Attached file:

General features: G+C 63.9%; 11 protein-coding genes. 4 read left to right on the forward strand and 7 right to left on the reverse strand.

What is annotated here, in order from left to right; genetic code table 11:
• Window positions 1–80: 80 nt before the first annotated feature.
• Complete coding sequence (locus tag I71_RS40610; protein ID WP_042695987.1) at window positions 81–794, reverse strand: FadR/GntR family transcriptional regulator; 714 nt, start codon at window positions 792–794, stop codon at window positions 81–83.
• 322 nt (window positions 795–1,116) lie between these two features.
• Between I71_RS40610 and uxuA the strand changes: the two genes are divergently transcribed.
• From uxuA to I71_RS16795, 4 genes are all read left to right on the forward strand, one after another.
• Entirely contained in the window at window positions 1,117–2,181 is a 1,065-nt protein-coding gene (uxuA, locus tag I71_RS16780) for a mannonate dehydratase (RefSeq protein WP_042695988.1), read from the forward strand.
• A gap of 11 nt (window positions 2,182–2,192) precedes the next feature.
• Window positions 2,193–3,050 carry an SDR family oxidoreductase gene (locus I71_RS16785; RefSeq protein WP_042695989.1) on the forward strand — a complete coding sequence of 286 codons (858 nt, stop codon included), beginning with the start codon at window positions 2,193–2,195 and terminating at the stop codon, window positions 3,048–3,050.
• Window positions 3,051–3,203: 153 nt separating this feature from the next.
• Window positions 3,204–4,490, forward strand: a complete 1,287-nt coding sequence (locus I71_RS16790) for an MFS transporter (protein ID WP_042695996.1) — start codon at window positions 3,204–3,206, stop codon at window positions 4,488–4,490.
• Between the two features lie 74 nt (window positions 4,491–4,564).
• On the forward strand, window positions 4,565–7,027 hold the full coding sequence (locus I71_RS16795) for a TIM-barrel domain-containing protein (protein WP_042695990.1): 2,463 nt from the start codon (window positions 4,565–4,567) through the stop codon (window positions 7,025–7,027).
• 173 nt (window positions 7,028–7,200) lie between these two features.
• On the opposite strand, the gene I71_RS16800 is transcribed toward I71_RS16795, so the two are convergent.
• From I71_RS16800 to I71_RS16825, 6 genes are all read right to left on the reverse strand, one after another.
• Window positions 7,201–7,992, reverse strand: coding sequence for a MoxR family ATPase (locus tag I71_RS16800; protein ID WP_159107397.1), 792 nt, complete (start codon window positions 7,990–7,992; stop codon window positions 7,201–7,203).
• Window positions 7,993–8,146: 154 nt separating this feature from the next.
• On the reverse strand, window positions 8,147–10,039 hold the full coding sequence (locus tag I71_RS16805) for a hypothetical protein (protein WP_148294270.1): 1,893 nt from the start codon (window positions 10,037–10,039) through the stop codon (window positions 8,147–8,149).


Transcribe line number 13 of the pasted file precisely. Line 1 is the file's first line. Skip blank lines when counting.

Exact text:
• Between the two features lie 74 nt (window positions 4,491–4,564).